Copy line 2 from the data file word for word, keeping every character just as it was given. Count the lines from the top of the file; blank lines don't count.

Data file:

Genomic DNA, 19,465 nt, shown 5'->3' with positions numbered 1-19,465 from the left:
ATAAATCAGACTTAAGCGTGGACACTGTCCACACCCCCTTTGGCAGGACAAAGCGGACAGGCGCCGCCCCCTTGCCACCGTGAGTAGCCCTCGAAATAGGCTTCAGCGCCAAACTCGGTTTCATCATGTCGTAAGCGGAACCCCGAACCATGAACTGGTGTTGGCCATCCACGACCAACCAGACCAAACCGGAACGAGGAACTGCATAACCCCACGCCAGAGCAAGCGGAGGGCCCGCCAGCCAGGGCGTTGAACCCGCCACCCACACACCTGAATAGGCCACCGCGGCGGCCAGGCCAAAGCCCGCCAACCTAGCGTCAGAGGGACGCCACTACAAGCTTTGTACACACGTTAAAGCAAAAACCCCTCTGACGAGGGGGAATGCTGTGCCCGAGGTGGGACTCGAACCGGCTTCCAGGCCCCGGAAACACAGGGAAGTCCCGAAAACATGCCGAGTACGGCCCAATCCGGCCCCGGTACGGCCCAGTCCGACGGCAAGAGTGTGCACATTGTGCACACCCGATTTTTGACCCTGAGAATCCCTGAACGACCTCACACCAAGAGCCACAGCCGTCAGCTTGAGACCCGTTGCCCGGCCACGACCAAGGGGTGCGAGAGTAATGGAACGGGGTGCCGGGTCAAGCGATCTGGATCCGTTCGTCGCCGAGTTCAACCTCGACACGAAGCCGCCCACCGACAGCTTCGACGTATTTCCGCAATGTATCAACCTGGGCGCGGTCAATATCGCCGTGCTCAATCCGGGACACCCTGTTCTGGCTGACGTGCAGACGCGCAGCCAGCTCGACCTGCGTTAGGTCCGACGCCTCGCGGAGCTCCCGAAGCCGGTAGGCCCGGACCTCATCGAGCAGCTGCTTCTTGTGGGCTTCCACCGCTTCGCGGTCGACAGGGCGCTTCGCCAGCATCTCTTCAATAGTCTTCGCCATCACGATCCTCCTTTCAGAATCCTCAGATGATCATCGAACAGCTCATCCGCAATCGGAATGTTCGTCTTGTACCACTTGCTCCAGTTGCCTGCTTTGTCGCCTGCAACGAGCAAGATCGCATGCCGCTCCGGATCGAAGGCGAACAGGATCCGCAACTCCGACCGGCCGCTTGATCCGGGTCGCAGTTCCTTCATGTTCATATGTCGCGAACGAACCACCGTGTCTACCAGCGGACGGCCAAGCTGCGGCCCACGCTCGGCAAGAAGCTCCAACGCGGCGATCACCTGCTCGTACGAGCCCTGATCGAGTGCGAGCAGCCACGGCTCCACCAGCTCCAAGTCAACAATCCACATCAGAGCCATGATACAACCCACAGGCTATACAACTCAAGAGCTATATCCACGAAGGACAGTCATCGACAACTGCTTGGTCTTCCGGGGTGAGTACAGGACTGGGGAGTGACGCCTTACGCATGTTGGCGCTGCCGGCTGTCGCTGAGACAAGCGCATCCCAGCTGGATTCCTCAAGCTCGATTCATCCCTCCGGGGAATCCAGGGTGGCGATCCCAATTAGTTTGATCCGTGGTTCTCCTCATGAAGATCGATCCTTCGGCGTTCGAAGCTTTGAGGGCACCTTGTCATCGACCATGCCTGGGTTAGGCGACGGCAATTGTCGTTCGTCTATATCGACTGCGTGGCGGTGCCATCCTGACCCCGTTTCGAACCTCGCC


ATAAATCAGACTTAAGCGTGGACACTGTCCACACCCCCTTTGGCAGGACAAAGCGGACAGGCGCCGCCCCCTTGCCACCGTGAGTAGCCCTCGAAATAGGCTTCAGCGCCAAACTCGGTTTCATCATGTCGTAAGCGGAACCCCGAACCATGAACTGGTGTTGGCCATCCACGACCAACCAGACCAAACCGGAACGAGGAACTGCATAACCCCACGCCAGAGCAAGCGGAGGGCCCGCCAGCCAGGGCGTTGAACCCGCCACCCACACACCTGAATAGGCCACCGCGGCGGCCAGGCCAAAGCCCGCCAACCTAGCGTCAGAGGGACGCCACTACAAGCTTTGTACACACGTTAAAGCAAAAACCCCTCTGACGAGGGGGAATGCTGTGCCCGAGGTGGGACTCGAACCGGCTTCCAGGCCCCGGAAACACAGGGAAGTCCCGAAAACATGCCGAGTACGGCCCAATCCGGCCCCGGTACGGCCCAGTCCGACGGCAAGAGTGTGCACATTGTGCACACCCGATTTTTGACCCTGAGAATCCCTGAACGACCTCACACCAAGAGCCACAGCCGTCAGCTTGAGACCCGTTGCCCGGCCACGACCAAGGGGTGCGAGAGTAATGGAACGGGGTGCCGGGTCAAGCGATCTGGATCCGTTCGTCGCCGAGTTCAACCTCGACACGAAGCCGCCCACCGACAGCTTCGACGTATTTCCGCAATGTATCAACCTGGGCGCGGTCAATATCGCCGTGCTCAATCCGGGACACCCTGTTCTGGCTGACGTGCAGACGCGCAGCCAGCTCGACCTGCGTTAGGTCCGACGCCTCGCGGAGCTCCCGAAGCCGGTAGGCCCGGACCTCATCGAGCAGCTGCTTCTTGTGGGCTTCCACCGCTTCGCGGTCGACAGGGCGCTTCGCCAGCATCTCTTCAATAGTCTTCGCCATCACGATCCTCCTTTCAGAATCCTCAGATGATCATCGAACAGCTCATCCGCAATCGGAATGTTCGTCTTGTACCACTTGCTCCAGTTGCCTGCTTTGTCGCCTGCAACGAGCAAGATCGCATGCCGCTCCGGATCGAAGGCGAACAGGATCCGCAACTCCGACCGGCCGCTTGATCCGGGTCGCAGTTCCTTCATGTTCATATGTCGCGAACGAACCACCGTGTCTACCAGCGGACGGCCAAGCTGCGGCCCACGCTCGGCAAGAAGCTCCAACGCGGCGATCACCTGCTCGTACGAGCCCTGATCGAGTGCGAGCAGCCACGGCTCCACCAGCTCCAAGTCAACAATCCACATCAGAGCCATGATACAACCCACAGGCTATACAACTCAAGAGCTATATCCACGAAGGACAGTCATCGACAACTGCTTGGTCTTCCGGGGTGAGTACAGGACTGGGGAGTGACGCCTTACGCATGTTGGCGCTGCCGGCTGTCGCTGAGACAAGCGCATCCCAGCTGGATTCCTCAAGCTCGATTCATCCCTCCGGGGAATCCAGGGTGGCGATCCCAATTAGTTTGATCCGTGGTTCTCCTCATGAAGATCGATCCTTCGGCGTTCGAAGCTTTGAGGGCACCTTGTCATCGACCATGCCTGGGTTAGGCGACGGCAATTGTCGTTCGTCTATATCGACTGCGTGGCGGTGCCATCCTGACCCCGTTTCGAACCTCGCC